Boyd: Victoria’s Secret does not belong in Sex Week
Victoria’s Secret is well-embedded in American culture — the brand’s advertisements are often seen in malls, on TV and social media. It even has an active presence at Northwestern through Victoria’s Secret Pink Brand Ambassadors. Because of its ubiquity, many members of the Northwestern community do not think twice about the implications of purchasing their lingerie and other products, especially for events like Burlesque or when celebrating their own sexual agency during Sex Week. However, Victoria’s Secret’s products and branding directly contradict the messages of self-love, empowerment and body positivity these Northwestern events strive to embody.
Victoria’s Secret was founded by a man who was unsatisfied with the selection of underwear options for his wife and wanted to create something for her to wear that met his fantasies. Today, the company is led by a male CEO and brands itself around creating a specific, heteronormative and rigid fantasy of female sexuality and expression.
The brand does not empower women; it tells them what they need to buy, consume and look like in order to achieve the praise of men. The name “Victoria’s Secret” implies this purpose as it perpetuates the fantasy of a “refined” female on the outside — the name was inspired by Queen Victoria — who has a “secret” sexuality that is not appropriate to be referenced outside of a union with a male.
This column is not meant to shame people who wear Victoria’s Secret. However, by engaging with the brand, consumers are subtly influenced in ways that limit freedom of expression and identity — not only for themselves but for other women.
Victoria’s Secret models are predominately white, extremely thin, tall, cis women. Their pictures are heavily photoshopped and depict an unrealistic, unattainable standard of beauty for women.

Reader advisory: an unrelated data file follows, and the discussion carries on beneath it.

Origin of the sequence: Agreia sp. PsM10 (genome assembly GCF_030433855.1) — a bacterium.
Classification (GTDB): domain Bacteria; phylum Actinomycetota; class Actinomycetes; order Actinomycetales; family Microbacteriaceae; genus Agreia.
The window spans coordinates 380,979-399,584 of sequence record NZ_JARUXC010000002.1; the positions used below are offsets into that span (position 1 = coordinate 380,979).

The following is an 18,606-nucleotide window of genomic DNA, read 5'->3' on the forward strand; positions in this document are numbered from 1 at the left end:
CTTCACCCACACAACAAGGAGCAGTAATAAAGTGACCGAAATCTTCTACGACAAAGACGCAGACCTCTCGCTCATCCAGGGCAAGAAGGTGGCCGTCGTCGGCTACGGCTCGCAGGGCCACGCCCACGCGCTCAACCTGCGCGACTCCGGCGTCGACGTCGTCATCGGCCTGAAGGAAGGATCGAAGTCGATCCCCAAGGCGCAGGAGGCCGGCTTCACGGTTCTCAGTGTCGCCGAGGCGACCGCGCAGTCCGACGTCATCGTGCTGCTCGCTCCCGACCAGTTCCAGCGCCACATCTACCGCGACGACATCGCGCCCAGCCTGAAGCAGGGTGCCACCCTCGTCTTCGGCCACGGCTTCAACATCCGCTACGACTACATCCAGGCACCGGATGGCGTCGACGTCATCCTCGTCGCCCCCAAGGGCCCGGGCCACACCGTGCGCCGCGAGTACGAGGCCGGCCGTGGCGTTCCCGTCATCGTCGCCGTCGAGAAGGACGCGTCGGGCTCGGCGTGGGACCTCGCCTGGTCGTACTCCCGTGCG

The models in the annual Victoria’s Secret Fashion Show, also known as “Angels,” are pressured to bring this photoshopped fantasy of women to life through extremely rigorous pre-show eating habits, workouts and contouring in order to maintain their careers and stay eligible to walk in the show. Last November, Ed Razek, the chief marketing officer of the brand, said in a Vogue interview that trans women and plus-sized models will never be cast in the fashion show because they contradict the “fantasy.” He later released an inadequate apology statement.
In order to combat criticism, Victoria’s Secret has started a new campaign, “Grl Pwr,” through their PINK line that markets specifically to a younger audience. Instead of a substantive initiative, it demeans empowerment as a trend that sells. It strips feminism and body positivity of its diversity, complex stories and history by not changing anything about their models, language or photoshopping. Their “feminism” is merely performative.
Victoria’s Secret excludes female-identifying people from their own sexual empowerment by convincing consumers that being “sexy” coincides with a specific societal expectation of appearance (overly thin, tall, cis woman) and that if a consumer buys their product, they will be empowered to be “sexy.”
Conforming to a stereotypical beauty standard in order to please society is not empowering. It is restrictive, isolating and imprisoning. Victoria’s Secret, as an institution, perpetuates unrealistic standards for women, a rigid structure of femininity, the male gaze and a set model of what is beautiful. Through all of this, it fails to sexually liberate women.
Victoria’s Secret, as a brand, does not belong in Northwestern Sex Week because it undermines body-positive initiatives with a subtle yet powerful message of the patriarchy, sexism, homophobia, body-shaming, normalization of eating disorders, exclusivity and an unrealistic beauty standard for women.
Liberate yourself from the confines of Victoria’s Secret, its unrealistic expectations, and its limits on femininity and empower yourself to express your own sexuality in the way that feels best for you.